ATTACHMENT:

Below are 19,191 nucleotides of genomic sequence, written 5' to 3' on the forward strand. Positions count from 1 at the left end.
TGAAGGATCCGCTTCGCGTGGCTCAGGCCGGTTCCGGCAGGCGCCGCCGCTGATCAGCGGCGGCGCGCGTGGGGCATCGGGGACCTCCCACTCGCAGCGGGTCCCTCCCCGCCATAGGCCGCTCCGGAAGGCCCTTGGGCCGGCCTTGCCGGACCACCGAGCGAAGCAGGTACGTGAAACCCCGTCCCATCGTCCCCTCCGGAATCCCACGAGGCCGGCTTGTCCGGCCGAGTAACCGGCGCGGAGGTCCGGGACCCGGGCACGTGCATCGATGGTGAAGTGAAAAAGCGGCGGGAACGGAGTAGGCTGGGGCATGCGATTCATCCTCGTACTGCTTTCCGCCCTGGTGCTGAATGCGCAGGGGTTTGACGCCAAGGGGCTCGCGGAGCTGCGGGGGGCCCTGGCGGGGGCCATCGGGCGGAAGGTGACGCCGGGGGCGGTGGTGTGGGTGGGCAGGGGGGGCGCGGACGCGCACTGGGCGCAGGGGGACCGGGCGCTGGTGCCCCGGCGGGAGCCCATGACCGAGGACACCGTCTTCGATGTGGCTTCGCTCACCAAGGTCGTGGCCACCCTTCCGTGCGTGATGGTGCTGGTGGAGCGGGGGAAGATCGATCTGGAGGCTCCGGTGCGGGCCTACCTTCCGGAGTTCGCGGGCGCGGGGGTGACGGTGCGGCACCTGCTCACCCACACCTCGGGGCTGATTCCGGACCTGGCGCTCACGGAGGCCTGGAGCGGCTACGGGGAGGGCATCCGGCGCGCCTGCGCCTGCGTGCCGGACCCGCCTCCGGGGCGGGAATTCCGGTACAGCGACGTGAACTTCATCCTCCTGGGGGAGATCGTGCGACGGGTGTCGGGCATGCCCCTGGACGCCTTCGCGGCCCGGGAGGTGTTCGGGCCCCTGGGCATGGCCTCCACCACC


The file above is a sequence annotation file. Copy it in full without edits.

Below are 19,191 nucleotides of genomic sequence, written 5' to 3' on the forward strand. Positions count from 1 at the left end.
TGAAGGATCCGCTTCGCGTGGCTCAGGCCGGTTCCGGCAGGCGCCGCCGCTGATCAGCGGCGGCGCGCGTGGGGCATCGGGGACCTCCCACTCGCAGCGGGTCCCTCCCCGCCATAGGCCGCTCCGGAAGGCCCTTGGGCCGGCCTTGCCGGACCACCGAGCGAAGCAGGTACGTGAAACCCCGTCCCATCGTCCCCTCCGGAATCCCACGAGGCCGGCTTGTCCGGCCGAGTAACCGGCGCGGAGGTCCGGGACCCGGGCACGTGCATCGATGGTGAAGTGAAAAAGCGGCGGGAACGGAGTAGGCTGGGGCATGCGATTCATCCTCGTACTGCTTTCCGCCCTGGTGCTGAATGCGCAGGGGTTTGACGCCAAGGGGCTCGCGGAGCTGCGGGGGGCCCTGGCGGGGGCCATCGGGCGGAAGGTGACGCCGGGGGCGGTGGTGTGGGTGGGCAGGGGGGGCGCGGACGCGCACTGGGCGCAGGGGGACCGGGCGCTGGTGCCCCGGCGGGAGCCCATGACCGAGGACACCGTCTTCGATGTGGCTTCGCTCACCAAGGTCGTGGCCACCCTTCCGTGCGTGATGGTGCTGGTGGAGCGGGGGAAGATCGATCTGGAGGCTCCGGTGCGGGCCTACCTTCCGGAGTTCGCGGGCGCGGGGGTGACGGTGCGGCACCTGCTCACCCACACCTCGGGGCTGATTCCGGACCTGGCGCTCACGGAGGCCTGGAGCGGCTACGGGGAGGGCATCCGGCGCGCCTGCGCCTGCGTGCCGGACCCGCCTCCGGGGCGGGAATTCCGGTACAGCGACGTGAACTTCATCCTCCTGGGGGAGATCGTGCGACGGGTGTCGGGCATGCCCCTGGACGCCTTCGCGGCCCGGGAGGTGTTCGGGCCCCTGGGCATGGCCTCCACCACC